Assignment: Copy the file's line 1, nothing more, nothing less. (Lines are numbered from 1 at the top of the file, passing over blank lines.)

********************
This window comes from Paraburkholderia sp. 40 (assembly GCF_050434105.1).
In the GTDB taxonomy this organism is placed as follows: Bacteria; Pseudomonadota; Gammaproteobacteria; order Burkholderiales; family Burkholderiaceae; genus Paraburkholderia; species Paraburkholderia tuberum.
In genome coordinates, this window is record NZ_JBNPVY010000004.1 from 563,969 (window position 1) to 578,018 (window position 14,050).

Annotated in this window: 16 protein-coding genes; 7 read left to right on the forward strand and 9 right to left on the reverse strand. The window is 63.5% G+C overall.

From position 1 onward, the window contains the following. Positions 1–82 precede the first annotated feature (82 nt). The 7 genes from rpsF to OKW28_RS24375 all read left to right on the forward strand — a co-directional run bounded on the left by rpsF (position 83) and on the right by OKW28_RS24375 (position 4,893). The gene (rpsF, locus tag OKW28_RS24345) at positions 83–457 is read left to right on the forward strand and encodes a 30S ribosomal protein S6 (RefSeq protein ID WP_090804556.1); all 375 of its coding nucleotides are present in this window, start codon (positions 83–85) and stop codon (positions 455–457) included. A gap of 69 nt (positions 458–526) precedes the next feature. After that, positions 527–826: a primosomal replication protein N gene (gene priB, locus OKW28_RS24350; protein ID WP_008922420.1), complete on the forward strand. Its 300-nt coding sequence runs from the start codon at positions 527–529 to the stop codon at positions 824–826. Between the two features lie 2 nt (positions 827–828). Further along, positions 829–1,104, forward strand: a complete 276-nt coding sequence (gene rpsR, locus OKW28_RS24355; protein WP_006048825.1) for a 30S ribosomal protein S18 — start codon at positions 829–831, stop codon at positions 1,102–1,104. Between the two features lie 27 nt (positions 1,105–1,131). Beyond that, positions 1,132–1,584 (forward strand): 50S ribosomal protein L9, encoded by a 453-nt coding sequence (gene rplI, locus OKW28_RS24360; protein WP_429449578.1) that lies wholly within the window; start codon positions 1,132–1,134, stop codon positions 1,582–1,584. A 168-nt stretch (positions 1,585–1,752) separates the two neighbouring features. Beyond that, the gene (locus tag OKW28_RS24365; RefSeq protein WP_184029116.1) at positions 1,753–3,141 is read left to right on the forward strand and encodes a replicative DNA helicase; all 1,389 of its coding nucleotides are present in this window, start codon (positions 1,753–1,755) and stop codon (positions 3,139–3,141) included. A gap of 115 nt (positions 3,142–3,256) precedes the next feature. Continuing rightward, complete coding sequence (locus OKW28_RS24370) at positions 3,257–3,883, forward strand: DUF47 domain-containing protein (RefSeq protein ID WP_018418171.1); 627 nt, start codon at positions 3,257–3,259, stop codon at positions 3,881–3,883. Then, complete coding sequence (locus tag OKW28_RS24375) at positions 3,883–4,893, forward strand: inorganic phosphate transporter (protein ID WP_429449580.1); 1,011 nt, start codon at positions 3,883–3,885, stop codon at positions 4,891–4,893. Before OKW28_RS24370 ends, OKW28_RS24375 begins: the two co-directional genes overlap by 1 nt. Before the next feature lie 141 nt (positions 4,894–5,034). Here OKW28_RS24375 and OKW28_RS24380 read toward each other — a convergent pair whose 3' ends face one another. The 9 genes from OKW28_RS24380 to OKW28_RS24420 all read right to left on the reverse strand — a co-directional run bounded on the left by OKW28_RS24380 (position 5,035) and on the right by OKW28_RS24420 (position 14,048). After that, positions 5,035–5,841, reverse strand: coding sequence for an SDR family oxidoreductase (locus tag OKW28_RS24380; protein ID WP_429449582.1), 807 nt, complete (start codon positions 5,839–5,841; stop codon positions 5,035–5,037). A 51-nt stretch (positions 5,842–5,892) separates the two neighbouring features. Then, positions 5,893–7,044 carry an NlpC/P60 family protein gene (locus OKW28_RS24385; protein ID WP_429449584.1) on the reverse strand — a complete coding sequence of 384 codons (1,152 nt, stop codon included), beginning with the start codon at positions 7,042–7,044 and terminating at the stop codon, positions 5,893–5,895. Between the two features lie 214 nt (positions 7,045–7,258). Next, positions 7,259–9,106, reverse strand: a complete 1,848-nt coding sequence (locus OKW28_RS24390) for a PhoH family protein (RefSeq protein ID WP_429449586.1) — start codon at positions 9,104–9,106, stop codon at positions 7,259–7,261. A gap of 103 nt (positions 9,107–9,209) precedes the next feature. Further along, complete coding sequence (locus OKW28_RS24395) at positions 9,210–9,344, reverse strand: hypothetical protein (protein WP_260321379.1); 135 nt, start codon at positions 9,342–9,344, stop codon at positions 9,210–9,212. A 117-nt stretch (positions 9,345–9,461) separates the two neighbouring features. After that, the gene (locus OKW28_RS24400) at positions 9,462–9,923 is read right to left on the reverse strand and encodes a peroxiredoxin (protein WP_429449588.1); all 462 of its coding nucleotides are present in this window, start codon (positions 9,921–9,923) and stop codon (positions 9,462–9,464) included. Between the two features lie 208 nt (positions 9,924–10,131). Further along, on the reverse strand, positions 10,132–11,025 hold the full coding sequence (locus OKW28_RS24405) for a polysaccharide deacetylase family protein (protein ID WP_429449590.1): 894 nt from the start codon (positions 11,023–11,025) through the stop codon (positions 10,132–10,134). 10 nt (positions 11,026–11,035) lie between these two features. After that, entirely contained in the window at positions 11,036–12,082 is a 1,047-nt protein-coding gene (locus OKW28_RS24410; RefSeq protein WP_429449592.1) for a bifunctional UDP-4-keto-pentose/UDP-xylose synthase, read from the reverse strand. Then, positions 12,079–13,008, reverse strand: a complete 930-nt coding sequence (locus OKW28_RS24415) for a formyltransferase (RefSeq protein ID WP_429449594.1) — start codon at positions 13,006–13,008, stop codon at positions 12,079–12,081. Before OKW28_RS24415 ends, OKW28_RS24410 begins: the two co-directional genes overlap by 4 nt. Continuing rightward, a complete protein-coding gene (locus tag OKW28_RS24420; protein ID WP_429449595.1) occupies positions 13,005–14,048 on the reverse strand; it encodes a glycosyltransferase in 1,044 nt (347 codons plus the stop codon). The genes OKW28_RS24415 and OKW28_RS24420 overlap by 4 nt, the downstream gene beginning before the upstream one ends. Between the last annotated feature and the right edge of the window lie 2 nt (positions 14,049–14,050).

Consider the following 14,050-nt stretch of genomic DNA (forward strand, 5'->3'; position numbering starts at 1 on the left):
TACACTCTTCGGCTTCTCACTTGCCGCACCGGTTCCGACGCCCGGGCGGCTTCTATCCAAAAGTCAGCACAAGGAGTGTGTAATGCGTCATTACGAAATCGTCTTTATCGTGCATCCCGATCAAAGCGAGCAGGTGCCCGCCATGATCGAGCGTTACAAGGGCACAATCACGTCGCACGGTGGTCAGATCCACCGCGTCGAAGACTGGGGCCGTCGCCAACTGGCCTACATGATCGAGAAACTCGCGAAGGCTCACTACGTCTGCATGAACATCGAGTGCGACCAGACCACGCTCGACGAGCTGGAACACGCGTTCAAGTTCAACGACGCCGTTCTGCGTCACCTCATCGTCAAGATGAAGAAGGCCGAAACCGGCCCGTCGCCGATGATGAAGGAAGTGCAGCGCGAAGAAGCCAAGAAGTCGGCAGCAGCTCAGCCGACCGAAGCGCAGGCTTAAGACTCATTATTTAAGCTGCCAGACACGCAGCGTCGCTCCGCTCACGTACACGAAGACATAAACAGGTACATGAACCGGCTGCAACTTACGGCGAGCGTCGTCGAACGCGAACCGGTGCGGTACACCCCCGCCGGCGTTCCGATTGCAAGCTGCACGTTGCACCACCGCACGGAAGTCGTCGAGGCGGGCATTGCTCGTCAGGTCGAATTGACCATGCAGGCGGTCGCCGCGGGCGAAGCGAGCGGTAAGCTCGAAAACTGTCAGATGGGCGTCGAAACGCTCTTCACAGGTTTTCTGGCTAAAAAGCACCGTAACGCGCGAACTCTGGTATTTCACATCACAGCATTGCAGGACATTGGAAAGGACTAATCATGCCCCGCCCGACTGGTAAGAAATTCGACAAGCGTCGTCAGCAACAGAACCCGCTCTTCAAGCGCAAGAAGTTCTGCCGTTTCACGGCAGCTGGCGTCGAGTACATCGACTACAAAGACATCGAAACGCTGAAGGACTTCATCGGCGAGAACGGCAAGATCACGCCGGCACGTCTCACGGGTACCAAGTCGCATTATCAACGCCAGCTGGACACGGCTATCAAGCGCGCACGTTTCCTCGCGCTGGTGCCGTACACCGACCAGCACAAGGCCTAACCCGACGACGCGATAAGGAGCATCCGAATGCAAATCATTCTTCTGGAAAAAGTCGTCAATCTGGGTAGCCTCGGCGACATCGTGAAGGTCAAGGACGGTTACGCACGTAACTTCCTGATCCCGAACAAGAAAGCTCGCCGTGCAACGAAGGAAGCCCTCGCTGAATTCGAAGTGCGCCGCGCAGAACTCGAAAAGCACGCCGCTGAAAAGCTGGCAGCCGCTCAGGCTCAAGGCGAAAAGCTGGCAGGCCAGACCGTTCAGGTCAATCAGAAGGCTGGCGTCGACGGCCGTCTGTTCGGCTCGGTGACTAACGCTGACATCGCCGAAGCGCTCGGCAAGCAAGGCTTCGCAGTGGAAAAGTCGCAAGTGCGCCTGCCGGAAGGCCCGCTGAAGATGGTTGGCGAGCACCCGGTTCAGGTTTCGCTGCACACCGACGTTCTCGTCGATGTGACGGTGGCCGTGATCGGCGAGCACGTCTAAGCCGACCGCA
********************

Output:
This window comes from Paraburkholderia sp. 40 (assembly GCF_050434105.1).